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Greg Campbell

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8 Myths About Marijuana

Posted: 04/18/2012 12:28 pm

There is no plant in the history of human existence with as checkered a reputation as cannabis. It is either a heaven-sent cure for all that ails us, or it's a scourge on society on par with the Black Death.

Sussing out truth from fiction when it comes to marijuana is no easy undertaking, but after two years of intensive research related to the publication of my new book Pot Inc. [Sterling, $22.95], I can say with certainty that there are several old myths that can be put to rest for good (or at least put into context).

And no, I'm not talking about the old canards that smoking pot can make you gay or turn you into an ax murderer. I'm talking about those more lingering concerns that Nancy Reagan fretted about and which, despite quantum leaps in scientific knowledge and medical research, President Obama's Administration hopes you will too.

This information is important because, despite his campaign promises prior to the 2008 election, in which he said federal resources shouldn't be wasted busting medical marijuana patients and the state-compliant businesses that serve them, Obama has lately been embarked on a medical marijuana crackdown that Rolling Stone reported is on pace to go beyond George W. Bush's undertaking. Leaders in his administration routinely deny that marijuana can be medicinal and have reverted back to the Reagan-era fear mongering about how any slip in the public's perception of its harm poses a grave threat to the nation's youths.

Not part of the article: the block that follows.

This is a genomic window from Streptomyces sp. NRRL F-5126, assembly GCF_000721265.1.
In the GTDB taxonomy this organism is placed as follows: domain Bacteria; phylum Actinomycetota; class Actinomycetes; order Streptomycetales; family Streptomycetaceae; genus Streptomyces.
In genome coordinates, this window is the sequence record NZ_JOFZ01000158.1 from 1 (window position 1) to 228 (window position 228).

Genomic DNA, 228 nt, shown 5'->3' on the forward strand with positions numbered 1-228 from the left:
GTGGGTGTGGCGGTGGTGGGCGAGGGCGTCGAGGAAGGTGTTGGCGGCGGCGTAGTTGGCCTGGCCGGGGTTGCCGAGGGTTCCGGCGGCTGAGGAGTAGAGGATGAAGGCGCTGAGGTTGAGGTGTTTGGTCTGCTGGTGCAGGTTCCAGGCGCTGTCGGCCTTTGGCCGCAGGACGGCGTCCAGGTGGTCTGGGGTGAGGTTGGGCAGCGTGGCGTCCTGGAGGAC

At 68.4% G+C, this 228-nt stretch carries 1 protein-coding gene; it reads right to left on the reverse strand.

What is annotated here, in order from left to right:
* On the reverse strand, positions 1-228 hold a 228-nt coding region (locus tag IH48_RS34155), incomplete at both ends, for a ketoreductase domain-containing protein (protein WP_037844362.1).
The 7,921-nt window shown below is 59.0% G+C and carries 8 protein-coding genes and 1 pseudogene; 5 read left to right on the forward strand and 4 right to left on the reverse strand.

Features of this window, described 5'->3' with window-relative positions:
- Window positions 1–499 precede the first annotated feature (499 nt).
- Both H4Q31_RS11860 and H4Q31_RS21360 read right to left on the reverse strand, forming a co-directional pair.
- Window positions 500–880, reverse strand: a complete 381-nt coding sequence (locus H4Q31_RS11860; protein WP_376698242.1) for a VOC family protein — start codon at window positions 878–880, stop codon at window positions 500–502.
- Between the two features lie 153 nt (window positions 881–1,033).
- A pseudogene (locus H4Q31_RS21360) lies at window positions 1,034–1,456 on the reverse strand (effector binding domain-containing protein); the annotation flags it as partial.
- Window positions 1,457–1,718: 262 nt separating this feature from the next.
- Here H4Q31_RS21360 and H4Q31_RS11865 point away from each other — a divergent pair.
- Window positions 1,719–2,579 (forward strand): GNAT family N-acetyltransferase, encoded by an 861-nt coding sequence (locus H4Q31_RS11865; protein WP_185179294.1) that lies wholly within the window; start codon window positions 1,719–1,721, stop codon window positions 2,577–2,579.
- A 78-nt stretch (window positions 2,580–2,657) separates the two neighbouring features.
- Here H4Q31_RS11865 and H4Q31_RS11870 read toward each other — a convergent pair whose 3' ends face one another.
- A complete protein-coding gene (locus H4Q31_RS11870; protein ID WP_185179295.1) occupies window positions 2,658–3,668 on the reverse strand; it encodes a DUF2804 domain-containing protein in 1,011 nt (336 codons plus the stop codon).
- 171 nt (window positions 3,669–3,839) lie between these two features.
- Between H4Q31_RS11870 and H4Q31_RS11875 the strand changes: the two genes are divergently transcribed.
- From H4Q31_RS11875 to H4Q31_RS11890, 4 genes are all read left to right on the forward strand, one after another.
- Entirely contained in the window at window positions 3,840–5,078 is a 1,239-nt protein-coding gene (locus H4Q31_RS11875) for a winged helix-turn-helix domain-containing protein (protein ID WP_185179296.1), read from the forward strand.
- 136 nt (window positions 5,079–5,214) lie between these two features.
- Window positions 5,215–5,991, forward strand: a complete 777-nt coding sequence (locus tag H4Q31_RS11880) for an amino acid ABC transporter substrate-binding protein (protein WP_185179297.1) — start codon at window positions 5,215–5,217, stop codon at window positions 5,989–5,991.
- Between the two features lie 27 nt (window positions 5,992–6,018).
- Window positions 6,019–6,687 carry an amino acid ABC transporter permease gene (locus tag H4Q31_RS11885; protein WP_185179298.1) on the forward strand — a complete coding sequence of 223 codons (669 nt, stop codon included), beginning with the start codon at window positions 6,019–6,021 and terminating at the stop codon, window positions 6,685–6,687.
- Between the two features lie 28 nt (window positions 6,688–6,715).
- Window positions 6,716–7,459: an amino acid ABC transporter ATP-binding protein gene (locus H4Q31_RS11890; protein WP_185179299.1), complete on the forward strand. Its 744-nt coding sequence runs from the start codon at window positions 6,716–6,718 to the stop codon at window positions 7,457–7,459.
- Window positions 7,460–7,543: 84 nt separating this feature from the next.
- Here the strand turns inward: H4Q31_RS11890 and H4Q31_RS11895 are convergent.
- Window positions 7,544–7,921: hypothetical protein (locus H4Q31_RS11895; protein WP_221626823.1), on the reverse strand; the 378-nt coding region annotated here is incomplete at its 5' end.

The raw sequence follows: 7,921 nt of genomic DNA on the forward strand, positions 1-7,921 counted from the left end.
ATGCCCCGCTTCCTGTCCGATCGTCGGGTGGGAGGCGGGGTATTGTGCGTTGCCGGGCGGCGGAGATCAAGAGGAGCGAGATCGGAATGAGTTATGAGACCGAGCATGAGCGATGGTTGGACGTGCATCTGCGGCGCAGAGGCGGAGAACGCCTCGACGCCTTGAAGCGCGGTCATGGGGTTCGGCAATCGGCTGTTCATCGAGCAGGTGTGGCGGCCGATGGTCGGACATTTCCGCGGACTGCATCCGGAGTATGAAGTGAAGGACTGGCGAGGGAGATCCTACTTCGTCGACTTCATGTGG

But it's precisely because of medical marijuana laws that are now in place in 16 states and Washington D.C. that more accurate knowledge of marijuana's relative risks and benefits are becoming more widely known. Think what you will about these often vague and easy to abuse laws; if nothing else, they've raised the level of debate in this country about a substance that has been maligned and vilified for more than seventy years, for no good reason.

Marijuana is addictive.
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This depends on your definition of "addictive."

Coffee, sex and surfing the Internet can be addictive, but not to the same degree as cocaine, methamphetamine and nicotine are addictive.

When asked in 1994 to rank marijuana compared to five other substances--alcohol, nicotine, cocaine, heroin and caffeine-- Drs. Jack Henningfield of the National Institute for Drug Abuse and Neal Benowski of the University of California at San Francisco, ranked pot lowest in the categories of dependence, withdrawal and tolerance. It came in fifth for reinforcement, over only caffeine, and fourth for intoxication, ahead of caffeine and nicotine.

In other words, in these doctors' opinions, you're more likely to become dependent on your venti Americano from Starbucks than marijuana.
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